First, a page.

Finding the Ideal Target Audience
Marketers always talk about the “target audience,” and for good reason. A target audience represents people who buy, or perhaps more accurately, who you want to buy, your product or service. They can be defined by demographic metrics: age, gender, income, size of household, occupation, and other information that can be quantifiably measured.
There’s another metric that’s just as important, albeit a bit more elusive, to come by: psychographics. Psychographics delve into a softer science that talks about what your target audience likes and doesn’t like, what their triggers are for doing or not doing something, and what other opinions, attributes, personalities, and lifestyles your audience is part of.
The more clearly you define your ideal target, the better your chances are of reaching them in a way that yields meaningful results. There is no “one-size-fits-all” approach when it comes to marketing a product – even a product people need, like laundry detergent. The better the marketing, the more clearly you feel like that brand understands you.
Let’s say, however, that you have a male-dominated audience and you want to reach more women. In this case, your ideal target is different than your current target resulting in a need to reposition your brand, product, or service. This requires careful maneuvering to ensure you have a product your ideal target wants (if not, you need to decide if it’s worth the expenditure to enhance your product). Trying to peddle a lesser product or service to your ideal target will, at a minimum, result in poor sales, and at most, risk your entire brand credibility while digging you into a hate-filled pit of ill-will that requires twice as much effort to get out of.
But, if you get it right, the results can be strong. Case in point: Bentley Motors. A couple of decades ago, they were simply the “cheap Rolls-Royce.” People who purchased them were roughly the same target audience as those who purchased Rollers, albeit with a smaller income (clearly. Ahem.) People of both vehicles didn’t really drive them – they rode in the back seat with their driver to take them where they wished. This was a small, aging group of consumers in the world, which I can only assume was reflected in the bottom line.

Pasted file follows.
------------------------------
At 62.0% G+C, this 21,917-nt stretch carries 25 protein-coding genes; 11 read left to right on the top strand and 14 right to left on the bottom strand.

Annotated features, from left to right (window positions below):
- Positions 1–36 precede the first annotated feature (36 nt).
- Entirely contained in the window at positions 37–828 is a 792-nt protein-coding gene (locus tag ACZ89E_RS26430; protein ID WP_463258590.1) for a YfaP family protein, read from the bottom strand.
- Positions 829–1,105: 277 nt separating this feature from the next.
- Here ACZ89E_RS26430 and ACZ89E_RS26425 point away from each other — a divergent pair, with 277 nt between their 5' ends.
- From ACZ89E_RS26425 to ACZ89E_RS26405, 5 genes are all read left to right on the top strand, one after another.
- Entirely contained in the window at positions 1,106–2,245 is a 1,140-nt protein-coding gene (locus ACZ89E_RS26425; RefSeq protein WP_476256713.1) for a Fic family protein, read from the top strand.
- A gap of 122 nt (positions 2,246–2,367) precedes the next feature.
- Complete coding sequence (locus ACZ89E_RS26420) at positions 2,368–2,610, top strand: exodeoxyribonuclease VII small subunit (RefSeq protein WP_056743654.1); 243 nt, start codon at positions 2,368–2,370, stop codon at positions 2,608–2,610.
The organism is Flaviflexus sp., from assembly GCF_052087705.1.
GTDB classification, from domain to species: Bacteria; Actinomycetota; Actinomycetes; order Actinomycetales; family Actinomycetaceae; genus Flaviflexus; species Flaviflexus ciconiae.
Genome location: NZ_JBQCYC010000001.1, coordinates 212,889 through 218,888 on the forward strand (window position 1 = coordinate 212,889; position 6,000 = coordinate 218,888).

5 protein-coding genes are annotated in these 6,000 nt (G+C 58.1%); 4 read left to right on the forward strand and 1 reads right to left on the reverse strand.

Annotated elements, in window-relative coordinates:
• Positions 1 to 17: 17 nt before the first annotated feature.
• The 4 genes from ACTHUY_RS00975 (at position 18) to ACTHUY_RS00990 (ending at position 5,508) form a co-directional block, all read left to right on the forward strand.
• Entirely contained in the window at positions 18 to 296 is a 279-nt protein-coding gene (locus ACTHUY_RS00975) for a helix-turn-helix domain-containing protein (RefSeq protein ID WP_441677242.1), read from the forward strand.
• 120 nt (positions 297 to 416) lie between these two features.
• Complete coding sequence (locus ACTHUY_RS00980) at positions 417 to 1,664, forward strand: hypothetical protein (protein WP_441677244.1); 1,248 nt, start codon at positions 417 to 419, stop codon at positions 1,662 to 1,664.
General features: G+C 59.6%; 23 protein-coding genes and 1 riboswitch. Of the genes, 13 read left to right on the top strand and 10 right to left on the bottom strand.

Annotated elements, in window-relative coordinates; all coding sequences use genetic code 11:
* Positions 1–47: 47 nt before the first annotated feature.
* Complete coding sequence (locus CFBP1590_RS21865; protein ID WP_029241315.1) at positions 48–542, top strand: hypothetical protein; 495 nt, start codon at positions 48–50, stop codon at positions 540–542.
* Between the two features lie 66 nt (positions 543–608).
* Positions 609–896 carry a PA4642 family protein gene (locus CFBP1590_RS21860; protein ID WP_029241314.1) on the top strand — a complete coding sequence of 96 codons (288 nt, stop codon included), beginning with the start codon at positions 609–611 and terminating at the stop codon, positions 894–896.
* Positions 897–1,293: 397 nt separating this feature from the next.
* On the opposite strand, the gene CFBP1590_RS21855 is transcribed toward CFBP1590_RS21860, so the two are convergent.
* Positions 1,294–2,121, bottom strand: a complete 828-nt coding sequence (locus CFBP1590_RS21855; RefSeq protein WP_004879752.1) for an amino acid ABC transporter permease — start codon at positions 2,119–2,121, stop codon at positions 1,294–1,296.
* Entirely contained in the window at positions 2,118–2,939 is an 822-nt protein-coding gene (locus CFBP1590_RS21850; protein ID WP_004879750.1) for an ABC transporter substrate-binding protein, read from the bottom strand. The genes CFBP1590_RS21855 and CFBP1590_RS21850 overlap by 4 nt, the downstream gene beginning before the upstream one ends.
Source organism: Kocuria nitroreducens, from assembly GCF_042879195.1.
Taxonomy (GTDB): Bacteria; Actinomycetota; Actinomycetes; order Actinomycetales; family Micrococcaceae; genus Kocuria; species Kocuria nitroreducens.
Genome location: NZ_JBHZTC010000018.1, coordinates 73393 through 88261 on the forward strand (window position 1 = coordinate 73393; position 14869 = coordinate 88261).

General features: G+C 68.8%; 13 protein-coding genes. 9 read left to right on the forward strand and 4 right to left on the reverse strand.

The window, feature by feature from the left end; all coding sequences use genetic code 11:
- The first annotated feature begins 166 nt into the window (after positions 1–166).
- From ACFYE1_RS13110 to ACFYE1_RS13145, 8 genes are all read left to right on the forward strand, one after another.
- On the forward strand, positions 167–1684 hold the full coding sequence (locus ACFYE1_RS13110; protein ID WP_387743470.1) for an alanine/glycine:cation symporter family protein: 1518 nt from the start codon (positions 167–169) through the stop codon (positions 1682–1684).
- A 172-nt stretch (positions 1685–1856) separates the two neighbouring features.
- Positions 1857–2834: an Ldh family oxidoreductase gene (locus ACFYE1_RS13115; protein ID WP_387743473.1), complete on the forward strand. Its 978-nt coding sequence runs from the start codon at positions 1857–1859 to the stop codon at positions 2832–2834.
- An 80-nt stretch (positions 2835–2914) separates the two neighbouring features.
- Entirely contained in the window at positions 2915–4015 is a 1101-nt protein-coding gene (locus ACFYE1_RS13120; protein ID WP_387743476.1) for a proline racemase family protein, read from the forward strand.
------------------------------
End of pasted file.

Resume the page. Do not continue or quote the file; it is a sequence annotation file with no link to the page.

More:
Bentley, at some point, realized they needed a change. They took into account who they wanted their audience to be, not who it currently was, and fully embraced the “luxury” moniker. That meant younger people flush with cash who wanted to be in the driver’s seat, not the back seat. Then, they retooled their product to match that audience (with more coming, including an SUV. Oh, the humanity). The result was Bentley offering up vehicles with bigger engines churning out crazy horsepower, better vehicle design, high-end luxuries like on-board wi-fi, and more vehicle offerings.
Did it work? Absolutely. Think about Bentley now. How many actors, musicians, and other powerful business leaders are seen in their Bentleys? How many rappers talk about their Bentley in their songs? And these people are not just making bank, they have a huge sphere of influence that propagates positive opinions about the product, essentially building brand momentum with little additional marketing support.
Bentley took a gamble that paid out to the tune of 10,000+ vehicles a year, a nearly 1,000% increase from a decade ago. Because they exhaustively researched their audience from the broad demographics to the minutae of psychographic information, then (presumably) tested and focused group their planned offerings, they improved their chances for success. Sure, there was a lot more involved than simply building a new vehicle (where “more” = USD 2 Billion and new ownership), but if there isn’t a market or interest for it to begin with, it’s doomed.
If you need help identifying and reaching your ideal target audience, we’d love to help you. Just drop us an e-mail or give us a call to get started.